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Predicting Mortality among Hospitalized Children with Respiratory Illness in Western Kenya, 2009–2012

  • Gideon O. Emukule ,

    GEmukule@ke.cdc.gov

    Affiliation Kenya Medical Research Institute/Centers for Disease Control and Prevention-Kenya (KEMRI/CDC), Nairobi and Kisumu, Kenya

  • Meredith McMorrow,

    Affiliation Influenza Division, National Center for Immunization and Respiratory Diseases, U.S. Centers for Disease Control and Prevention, Atlanta, Georgia, United States of America

  • Chulie Ulloa,

    Affiliation Stanford University School of Medicine, Stanford, California, United States of America

  • Sammy Khagayi,

    Affiliation Kenya Medical Research Institute/Centers for Disease Control and Prevention-Kenya (KEMRI/CDC), Nairobi and Kisumu, Kenya

  • Henry N. Njuguna,

    Affiliation Kenya Medical Research Institute/Centers for Disease Control and Prevention-Kenya (KEMRI/CDC), Nairobi and Kisumu, Kenya

  • Deron Burton,

    Affiliation Kenya Medical Research Institute/Centers for Disease Control and Prevention-Kenya (KEMRI/CDC), Nairobi and Kisumu, Kenya

  • Joel M. Montgomery,

    Affiliation Kenya Medical Research Institute/Centers for Disease Control and Prevention-Kenya (KEMRI/CDC), Nairobi and Kisumu, Kenya

  • Philip Muthoka,

    Affiliation Ministry of Public Health and Sanitation, Division of Disease Surveillance and Response, Nairobi, Kenya

  • Mark A. Katz,

    Affiliation Centers for Disease Control and Prevention, Port-au-Prince, Haiti

  • Robert F. Breiman,

    Affiliation Emory University, Atlanta, Georgia, United States of America

  • Joshua A. Mott

    Affiliation Kenya Medical Research Institute/Centers for Disease Control and Prevention-Kenya (KEMRI/CDC), Nairobi and Kisumu, Kenya

Predicting Mortality among Hospitalized Children with Respiratory Illness in Western Kenya, 2009–2012

  • Gideon O. Emukule, 
  • Meredith McMorrow, 
  • Chulie Ulloa, 
  • Sammy Khagayi, 
  • Henry N. Njuguna, 
  • Deron Burton, 
  • Joel M. Montgomery, 
  • Philip Muthoka, 
  • Mark A. Katz, 
  • Robert F. Breiman
PLOS
x

Abstract

Background

Pediatric respiratory disease is a major cause of morbidity and mortality in the developing world. We evaluated a modified respiratory index of severity in children (mRISC) scoring system as a standard tool to identify children at greater risk of death from respiratory illness in Kenya.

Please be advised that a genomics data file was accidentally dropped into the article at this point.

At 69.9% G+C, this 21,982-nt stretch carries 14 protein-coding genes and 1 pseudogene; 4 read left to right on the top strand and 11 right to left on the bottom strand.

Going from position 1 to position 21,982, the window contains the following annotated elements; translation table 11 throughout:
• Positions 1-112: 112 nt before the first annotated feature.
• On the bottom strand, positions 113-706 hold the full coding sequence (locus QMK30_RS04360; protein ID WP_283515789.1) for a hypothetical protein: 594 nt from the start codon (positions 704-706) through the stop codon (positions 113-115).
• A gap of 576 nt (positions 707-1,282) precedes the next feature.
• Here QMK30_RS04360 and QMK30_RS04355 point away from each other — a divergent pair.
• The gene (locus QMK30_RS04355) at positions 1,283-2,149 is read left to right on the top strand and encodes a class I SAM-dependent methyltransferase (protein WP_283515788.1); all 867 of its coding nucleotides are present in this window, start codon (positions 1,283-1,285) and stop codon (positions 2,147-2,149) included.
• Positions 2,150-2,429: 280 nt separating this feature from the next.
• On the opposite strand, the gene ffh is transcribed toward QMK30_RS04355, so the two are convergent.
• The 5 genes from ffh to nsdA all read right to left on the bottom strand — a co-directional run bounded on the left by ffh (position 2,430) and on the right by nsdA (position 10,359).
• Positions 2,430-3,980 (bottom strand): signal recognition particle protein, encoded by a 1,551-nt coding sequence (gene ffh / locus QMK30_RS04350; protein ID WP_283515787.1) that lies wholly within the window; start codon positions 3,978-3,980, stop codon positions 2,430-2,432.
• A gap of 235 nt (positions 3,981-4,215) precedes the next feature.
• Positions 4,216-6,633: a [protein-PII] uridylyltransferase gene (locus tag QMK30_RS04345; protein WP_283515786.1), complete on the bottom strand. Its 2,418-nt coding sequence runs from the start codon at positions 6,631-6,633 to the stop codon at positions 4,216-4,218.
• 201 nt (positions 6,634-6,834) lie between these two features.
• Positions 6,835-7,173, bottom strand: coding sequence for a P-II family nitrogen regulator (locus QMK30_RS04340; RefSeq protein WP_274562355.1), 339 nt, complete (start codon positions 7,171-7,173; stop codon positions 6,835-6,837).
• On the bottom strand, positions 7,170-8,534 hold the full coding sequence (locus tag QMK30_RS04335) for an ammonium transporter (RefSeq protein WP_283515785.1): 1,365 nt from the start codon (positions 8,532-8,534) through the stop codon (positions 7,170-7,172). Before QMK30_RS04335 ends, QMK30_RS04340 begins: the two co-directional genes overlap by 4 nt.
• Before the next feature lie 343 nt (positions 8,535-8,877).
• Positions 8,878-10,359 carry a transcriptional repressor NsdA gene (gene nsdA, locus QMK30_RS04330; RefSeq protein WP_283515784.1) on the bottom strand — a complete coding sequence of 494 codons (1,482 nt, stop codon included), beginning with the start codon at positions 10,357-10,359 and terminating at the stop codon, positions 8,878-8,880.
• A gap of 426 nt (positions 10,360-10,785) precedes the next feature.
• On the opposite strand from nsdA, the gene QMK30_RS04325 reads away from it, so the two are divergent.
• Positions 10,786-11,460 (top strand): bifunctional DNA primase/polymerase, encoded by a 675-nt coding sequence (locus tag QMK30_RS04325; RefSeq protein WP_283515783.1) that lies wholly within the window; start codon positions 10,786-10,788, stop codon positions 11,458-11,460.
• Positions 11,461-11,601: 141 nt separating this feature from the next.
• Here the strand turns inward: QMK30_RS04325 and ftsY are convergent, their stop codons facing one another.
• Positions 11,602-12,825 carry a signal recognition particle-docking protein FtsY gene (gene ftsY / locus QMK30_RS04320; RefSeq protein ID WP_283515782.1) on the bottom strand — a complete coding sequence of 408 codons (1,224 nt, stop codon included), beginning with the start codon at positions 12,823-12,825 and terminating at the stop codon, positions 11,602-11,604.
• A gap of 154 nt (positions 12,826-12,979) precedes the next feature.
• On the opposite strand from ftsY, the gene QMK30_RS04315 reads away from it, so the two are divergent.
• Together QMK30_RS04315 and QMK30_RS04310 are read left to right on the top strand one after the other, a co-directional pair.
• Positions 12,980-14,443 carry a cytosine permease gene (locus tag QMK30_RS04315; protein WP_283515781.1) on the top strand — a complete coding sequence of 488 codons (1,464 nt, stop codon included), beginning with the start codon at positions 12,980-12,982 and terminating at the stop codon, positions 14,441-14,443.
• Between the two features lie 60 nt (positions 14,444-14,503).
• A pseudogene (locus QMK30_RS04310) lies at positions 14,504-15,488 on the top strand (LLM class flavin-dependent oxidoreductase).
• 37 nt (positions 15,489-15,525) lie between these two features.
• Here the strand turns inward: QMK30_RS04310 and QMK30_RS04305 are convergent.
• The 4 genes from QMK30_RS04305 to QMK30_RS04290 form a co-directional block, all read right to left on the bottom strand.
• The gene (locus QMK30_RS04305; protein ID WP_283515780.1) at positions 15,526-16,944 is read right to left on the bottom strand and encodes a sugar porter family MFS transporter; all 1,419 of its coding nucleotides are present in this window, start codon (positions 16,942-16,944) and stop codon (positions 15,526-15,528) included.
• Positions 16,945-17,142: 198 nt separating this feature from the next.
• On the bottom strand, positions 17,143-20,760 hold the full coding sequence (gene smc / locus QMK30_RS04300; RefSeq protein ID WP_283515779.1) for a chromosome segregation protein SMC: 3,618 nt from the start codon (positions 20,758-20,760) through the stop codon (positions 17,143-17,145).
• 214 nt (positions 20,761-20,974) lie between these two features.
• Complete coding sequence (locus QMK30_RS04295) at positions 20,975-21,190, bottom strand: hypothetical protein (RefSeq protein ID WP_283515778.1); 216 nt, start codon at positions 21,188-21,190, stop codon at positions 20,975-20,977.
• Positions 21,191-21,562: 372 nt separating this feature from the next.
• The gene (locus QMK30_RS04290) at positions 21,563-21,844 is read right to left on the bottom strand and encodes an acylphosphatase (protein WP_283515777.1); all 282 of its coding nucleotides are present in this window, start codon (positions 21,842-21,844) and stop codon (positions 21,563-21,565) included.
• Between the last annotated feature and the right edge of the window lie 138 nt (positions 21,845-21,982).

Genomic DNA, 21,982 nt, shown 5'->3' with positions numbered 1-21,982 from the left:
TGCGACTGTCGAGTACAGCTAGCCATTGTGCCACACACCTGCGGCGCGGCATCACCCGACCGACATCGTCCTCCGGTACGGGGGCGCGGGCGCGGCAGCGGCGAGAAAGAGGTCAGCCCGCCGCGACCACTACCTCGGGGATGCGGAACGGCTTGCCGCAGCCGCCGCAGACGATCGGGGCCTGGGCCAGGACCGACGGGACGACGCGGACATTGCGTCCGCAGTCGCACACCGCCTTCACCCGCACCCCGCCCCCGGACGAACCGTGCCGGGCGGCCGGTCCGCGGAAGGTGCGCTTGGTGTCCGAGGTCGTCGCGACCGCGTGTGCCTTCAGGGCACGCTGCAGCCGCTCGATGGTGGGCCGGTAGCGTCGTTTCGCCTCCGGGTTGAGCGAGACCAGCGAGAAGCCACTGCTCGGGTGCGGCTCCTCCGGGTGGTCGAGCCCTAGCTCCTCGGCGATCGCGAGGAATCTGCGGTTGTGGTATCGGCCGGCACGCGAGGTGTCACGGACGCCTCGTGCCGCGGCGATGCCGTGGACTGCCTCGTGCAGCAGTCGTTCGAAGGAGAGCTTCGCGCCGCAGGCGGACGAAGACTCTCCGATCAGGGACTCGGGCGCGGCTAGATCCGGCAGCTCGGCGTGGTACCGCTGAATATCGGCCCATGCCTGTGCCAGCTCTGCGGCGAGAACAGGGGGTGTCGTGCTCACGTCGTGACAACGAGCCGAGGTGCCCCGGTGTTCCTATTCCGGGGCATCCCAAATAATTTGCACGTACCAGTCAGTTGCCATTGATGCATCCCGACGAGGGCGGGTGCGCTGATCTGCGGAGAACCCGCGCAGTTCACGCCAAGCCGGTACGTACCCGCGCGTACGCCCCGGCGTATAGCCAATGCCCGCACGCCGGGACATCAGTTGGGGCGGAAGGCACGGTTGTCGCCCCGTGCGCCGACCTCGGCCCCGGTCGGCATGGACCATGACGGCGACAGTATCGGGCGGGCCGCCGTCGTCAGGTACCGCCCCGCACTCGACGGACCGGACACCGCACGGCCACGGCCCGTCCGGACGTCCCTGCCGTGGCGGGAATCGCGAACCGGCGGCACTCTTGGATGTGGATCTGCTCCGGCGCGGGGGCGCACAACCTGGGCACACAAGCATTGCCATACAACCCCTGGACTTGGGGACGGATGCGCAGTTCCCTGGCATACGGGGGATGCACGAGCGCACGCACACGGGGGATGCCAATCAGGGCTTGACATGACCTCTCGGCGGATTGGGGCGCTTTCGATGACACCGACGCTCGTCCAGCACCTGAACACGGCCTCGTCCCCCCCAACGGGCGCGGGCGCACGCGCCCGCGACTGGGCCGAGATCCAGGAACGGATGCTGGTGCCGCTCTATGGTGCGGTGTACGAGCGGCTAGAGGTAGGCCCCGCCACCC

Materials and Methods

We analyzed data from children <5 years old who were hospitalized with respiratory illness at Siaya District Hospital from 2009–2012. We used a multivariable logistic regression model to identify patient characteristics predictive for in-hospital mortality. Model discrimination was evaluated using the concordance statistic. Using bootstrap samples, we re-estimated the coefficients and the optimism of the model. The mRISC score for each child was developed by adding up the points assigned to each factor associated with mortality based on the coefficients in the multivariable model.

Results

We analyzed data from 3,581 children hospitalized with respiratory illness; including 218 (6%) who died. Low weight-for-age [adjusted odds ratio (aOR) = 2.1; 95% CI 1.3–3.2], very low weight-for-age (aOR = 3.8; 95% CI 2.7–5.4), caretaker-reported history of unconsciousness (aOR = 2.3; 95% CI 1.6–3.4), inability to drink or breastfeed (aOR = 1.8; 95% CI 1.2–2.8), chest wall in-drawing (aOR = 2.2; 95% CI 1.5–3.1), and being not fully conscious on physical exam (aOR = 8.0; 95% CI 5.1–12.6) were independently associated with mortality. The positive predictive value for mortality increased with increasing mRISC scores.

Conclusions

A modified RISC scoring system based on a set of easily measurable clinical features at admission was able to identify children at greater risk of death from respiratory illness in Kenya.